or entity placing voice telephone solicitations to your home to maintain a record of your direct request to that caller not to receive future telephone solicitations from that person or entity. The calling company must honor your do-not-call request for five years.
To prevent calls after five years, you will need to repeat your request to the company, and it must honor it for another five years (and so on). Your request should also stop calls from affiliated entities if you would reasonably expect them to be included, given the identification of the caller and the product being advertised.
Unless your home phone number is registered on the national Do-Not-Call list, however, you must make a separate do-not-call request to each telemarketer from whom you do not wish to receive calls.
When you receive telephone solicitation calls, clearly state that you want to be added to the caller's do-not-call list. You may want to keep a list of those persons or businesses that you have asked not to call you. Tax-exempt non-profit organizations are not required to keep do-not-call lists.
But telemarketing services calling on their behalf may be subject to this requirement.
The Federal Trade Commission, which operates the Do Not Call Registry, says, "if a third-party telemarketer is calling on behalf of a charity, a consumer may ask not to receive any more calls from, or on behalf of, that specific charity. If a third-party telemarketer calls again on behalf of that charity, the telemarketer may be subject to a fine of up to $16,000."
Tell the caller you do not wish to receive any more calls on behalf of that charity, and then read the above quote. That should do it.Caller Identification (ID)
If you have caller ID, telemarketing services are required to transmit or display their phone number and, if available, their name or the name and phone number of the company for which they are selling products. The display must include a phone number that you can call during regular business hours to ask that the company no longer call you.
This rule applies even if you have an EBR with the company, and even if you have not registered your home phone number(s) on the national Do-Not-Call list. Before these rules took effect, the words "private," "out of area," or "unavailable" might have appeared on the Caller ID display.What You Can Do
The FCC can issue warning citations and impose fines against companies violating or suspected of violating the do-not-call rules, but does not award individual damages. If you receive a telephone solicitation that you think violates any of these rules, you can file a complaint with the FCC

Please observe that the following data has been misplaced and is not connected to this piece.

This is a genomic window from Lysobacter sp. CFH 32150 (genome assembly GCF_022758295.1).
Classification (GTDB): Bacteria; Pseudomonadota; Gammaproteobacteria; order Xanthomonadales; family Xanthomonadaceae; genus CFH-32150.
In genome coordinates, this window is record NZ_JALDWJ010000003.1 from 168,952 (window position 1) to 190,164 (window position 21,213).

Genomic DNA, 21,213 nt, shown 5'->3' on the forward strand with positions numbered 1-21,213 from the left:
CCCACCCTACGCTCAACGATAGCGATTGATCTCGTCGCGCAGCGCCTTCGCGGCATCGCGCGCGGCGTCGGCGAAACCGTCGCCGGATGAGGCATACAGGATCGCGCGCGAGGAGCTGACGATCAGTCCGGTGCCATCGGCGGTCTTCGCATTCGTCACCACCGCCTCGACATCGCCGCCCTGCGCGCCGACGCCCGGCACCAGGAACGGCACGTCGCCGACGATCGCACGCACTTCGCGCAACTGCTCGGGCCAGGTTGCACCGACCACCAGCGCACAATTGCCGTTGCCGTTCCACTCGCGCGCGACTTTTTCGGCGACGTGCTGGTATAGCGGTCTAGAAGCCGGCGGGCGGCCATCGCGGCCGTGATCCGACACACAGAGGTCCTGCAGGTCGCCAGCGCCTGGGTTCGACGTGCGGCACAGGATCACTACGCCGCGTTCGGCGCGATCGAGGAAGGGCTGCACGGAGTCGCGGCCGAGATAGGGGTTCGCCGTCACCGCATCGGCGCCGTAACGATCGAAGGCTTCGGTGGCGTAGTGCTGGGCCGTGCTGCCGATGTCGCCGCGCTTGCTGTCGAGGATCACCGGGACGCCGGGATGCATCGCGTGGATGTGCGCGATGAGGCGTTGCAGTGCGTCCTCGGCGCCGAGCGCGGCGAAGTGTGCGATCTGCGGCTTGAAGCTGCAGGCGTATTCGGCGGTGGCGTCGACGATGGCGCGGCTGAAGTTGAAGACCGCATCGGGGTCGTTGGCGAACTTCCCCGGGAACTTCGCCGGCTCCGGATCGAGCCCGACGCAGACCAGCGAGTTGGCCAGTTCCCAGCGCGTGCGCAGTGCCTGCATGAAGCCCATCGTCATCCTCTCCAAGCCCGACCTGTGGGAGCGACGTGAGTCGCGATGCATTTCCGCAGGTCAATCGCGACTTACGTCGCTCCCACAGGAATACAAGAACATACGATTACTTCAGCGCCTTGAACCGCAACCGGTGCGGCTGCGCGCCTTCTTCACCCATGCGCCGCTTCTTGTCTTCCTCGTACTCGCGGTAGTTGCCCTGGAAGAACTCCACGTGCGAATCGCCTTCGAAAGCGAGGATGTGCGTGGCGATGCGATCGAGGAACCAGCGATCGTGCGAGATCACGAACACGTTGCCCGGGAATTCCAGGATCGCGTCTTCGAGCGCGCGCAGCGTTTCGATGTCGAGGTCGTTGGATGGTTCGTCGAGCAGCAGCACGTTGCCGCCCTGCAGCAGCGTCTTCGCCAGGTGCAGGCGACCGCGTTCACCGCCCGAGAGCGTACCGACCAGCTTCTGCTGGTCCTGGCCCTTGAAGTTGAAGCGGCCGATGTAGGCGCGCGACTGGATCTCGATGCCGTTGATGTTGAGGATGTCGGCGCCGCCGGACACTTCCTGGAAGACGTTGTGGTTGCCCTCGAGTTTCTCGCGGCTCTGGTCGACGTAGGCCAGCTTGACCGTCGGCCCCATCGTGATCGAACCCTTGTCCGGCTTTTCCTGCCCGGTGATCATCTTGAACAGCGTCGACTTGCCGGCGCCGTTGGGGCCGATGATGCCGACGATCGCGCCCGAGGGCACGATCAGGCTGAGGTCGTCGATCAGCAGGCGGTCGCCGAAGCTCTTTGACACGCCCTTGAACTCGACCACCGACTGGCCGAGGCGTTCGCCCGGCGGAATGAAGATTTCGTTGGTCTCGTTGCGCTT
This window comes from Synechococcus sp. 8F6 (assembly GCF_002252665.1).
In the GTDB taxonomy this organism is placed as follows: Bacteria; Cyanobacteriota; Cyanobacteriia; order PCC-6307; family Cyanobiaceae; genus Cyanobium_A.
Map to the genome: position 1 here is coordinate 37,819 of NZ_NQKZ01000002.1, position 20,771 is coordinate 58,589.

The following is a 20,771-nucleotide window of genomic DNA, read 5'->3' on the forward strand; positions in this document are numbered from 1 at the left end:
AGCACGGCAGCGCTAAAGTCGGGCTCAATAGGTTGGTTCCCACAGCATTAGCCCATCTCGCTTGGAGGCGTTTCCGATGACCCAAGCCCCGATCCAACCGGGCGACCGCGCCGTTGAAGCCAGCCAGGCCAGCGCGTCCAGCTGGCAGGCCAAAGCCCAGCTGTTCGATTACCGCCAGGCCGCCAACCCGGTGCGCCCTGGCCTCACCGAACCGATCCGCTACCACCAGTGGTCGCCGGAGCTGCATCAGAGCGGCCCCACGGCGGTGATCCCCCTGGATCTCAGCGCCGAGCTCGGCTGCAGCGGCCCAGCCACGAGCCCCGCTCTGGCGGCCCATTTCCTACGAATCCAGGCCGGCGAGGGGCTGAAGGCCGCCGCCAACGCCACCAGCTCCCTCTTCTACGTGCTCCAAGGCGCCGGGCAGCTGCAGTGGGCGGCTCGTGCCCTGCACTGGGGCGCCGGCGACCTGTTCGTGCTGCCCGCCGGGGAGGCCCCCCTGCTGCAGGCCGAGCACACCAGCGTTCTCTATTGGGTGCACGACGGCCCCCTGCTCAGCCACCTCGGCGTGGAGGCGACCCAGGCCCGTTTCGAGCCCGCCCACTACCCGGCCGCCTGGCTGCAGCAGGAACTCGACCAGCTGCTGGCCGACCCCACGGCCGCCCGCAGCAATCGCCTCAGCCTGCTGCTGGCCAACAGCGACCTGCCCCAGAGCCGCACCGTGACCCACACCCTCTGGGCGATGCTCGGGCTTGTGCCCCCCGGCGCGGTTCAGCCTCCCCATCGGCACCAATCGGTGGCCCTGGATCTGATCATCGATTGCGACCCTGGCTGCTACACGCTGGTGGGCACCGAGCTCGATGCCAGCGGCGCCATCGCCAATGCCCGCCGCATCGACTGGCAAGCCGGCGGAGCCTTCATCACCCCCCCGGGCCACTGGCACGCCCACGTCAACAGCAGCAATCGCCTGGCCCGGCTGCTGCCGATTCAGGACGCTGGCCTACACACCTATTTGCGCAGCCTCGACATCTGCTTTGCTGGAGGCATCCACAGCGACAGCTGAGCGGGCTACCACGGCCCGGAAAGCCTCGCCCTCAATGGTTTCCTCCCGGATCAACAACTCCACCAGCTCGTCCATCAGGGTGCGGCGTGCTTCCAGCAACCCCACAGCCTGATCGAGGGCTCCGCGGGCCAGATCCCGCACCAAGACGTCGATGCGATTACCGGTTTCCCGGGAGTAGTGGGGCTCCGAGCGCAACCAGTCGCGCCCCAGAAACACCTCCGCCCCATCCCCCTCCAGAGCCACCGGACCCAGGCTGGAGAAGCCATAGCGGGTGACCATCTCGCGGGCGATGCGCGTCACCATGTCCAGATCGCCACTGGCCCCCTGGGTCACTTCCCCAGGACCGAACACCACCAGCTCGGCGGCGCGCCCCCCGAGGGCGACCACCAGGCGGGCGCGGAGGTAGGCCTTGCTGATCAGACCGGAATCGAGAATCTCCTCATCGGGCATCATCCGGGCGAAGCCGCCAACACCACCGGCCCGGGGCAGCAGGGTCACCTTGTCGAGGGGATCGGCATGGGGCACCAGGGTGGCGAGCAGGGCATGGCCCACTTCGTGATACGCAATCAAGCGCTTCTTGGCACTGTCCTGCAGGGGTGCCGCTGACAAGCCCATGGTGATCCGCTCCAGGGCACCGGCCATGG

at no charge either online; by e-mailing firstname.lastname@example.org
; calling 1-888-CALL-FCC (1-888-225-5322) voice or 1-888-TELL-FCC (1-888-835-5322) TTY; faxing 1-866-418-0232; or writing to:
Federal Communications Commission
Consumer & Governmental Affairs Bureau
Consumer Inquiries & Complaints Division
445 12th Street SW
Washington, DC 20554. What to Include in Your Complaint
The best way to provide all the information the FCC needs to process your complaint is to complete the on-line complaint form. If you do not use the on-line complaint form (which we recommend), your complaint, at a minimum, should include all the information requested in the online form.
Some states permit you to file law suits in state court against persons or entities violating the do-not-call rules. You may be awarded $500 in damages or actual monetary loss, whichever is greater. The amount may be tripled if you are able to show that the caller violated the rules willfully and knowingly. Filing a complaint with the FCC does not prevent you from also bringing a suit in state court.
States also can bring a civil law suit against any person or entity that engages in a pattern or practice of violating the TCPA or FCC rules. You can contact your state Attorney General's office or consumer protection agency with particular complaints, or to encourage such suits.
For additional ideas on ways to thwart these unwanted calls, see Your Local Phone Company Can Stop Unwanted Telemarketing Calls